hopeless muddle, and are left in vague ambiguity, but we are.
disappointed that so much apparent brilliancy should produce
so little sense of illumination. His hero, Frank Saltram, is
a literary Pecksniff, with a dash of Mr. Micawber thrown
in, but we fail to take any interest in the disreputable
old humbug, whose sole literary capital is his brilliant conver-
sation; and the toleration shown towards him and his tiresome
wife by his long-suffering friends becomes a little tedious. Not
having the advantage of hearing any of Mr. Saltram’s golden
utterances, it is difficult to echo Miss Anvoy’s remark that
“one forgets so wonderfully how one dislikes him!” and the
only picture that impresses itself on the imagination is that
of a fat, frowsy, old man driving with his lenient hostess “in
a one-horse greenish thing, an early Victorian landau, hired,
near at hand, imaginatively, from a broken-down job-master,
whose wife was in consumption—a vehicle that made people
turn round all the more when her pensioner sat beside her in
a soft white hat and a shawl, one of her own.”

In pursuance of Mr. Beerbohm’s suggestion of keeping
silent (which can be applied to “art” as well as to “litera-
ture”) until some latent beauty can be discerned, we forbear
discuss Mr. Aubrey Beardsley‘s pictures, merely premising
that his portrait labelled “Madame Réjane” is more lifelike
and human than anything we remember seeing by this artist,
and so far as the costume goes, it is an excellent likeness of
the French actress. Mr. Walter Sickert’s portrait of his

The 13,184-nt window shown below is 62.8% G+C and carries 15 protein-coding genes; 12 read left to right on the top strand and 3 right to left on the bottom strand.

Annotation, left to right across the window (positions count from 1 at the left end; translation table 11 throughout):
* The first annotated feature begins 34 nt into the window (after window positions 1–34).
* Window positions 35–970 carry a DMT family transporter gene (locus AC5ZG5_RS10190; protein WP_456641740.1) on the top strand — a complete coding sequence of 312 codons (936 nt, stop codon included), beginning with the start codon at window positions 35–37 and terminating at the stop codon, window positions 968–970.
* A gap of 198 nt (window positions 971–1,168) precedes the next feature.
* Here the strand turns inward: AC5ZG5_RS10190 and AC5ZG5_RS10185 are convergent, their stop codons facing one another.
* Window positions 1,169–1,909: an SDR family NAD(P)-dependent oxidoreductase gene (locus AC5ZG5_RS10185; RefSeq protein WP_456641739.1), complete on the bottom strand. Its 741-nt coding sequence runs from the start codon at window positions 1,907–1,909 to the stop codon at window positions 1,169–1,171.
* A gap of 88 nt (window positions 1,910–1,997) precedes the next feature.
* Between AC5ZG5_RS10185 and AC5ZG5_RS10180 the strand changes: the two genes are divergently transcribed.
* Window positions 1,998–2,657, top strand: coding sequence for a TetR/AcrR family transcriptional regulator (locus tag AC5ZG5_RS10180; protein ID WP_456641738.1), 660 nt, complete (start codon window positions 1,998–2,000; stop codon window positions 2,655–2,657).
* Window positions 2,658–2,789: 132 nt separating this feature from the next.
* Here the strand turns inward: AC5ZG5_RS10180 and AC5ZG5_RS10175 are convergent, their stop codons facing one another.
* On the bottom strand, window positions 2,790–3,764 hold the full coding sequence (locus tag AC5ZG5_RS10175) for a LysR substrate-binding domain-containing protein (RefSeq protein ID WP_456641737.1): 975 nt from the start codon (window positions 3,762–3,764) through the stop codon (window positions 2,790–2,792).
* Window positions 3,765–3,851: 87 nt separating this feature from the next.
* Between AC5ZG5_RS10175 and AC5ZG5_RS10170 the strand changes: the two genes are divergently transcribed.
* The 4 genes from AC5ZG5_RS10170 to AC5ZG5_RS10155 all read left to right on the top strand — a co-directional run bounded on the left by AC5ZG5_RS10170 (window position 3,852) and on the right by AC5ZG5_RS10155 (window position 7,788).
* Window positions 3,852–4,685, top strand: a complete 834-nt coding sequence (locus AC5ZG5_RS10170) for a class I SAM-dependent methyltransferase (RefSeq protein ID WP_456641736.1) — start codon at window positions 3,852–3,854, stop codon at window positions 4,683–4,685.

fellow-artist apparently sketched in a cemetery, recalls the
days of impossible daguerreotypes; it is a positive relief
to turn to Mr. John Sargent’s excellent pencil-study of
Mr. Henry James, and to note the clear outline and
the intelligible effects of light and shade. Perhaps this
effect of unintelligibility is one of the features of latter-
day art, and needs a special vision to discern its latent
beauties; on the other hand, a bald and naked realism that
insists on ugliness, and holds up the hidden sores of life for
inspection, is the tendency of some modern literature, and at
the risk of being confronted with a hideous spectre of Mrs.
Grundy, and of being accused of shaking hands with her, we
venture to borrow an analogy from Nature (who is older than
the oldest of us), and who asserts that those things which are
sound and healthy are likely to endure the longest, while
that which is evanescent and rotten at the core will perish
and be forgotten.

MLA citation:

“The Yellow Book.” Review of The Yellow Book, vol. 2, July 1894, The Spectator 11 August 1894, pp. 181-82. Yellow Nineties 2.0, Edited by Lorraine Janzen Kooistra, Ryerson University Centre for Digital Humanities, 2019.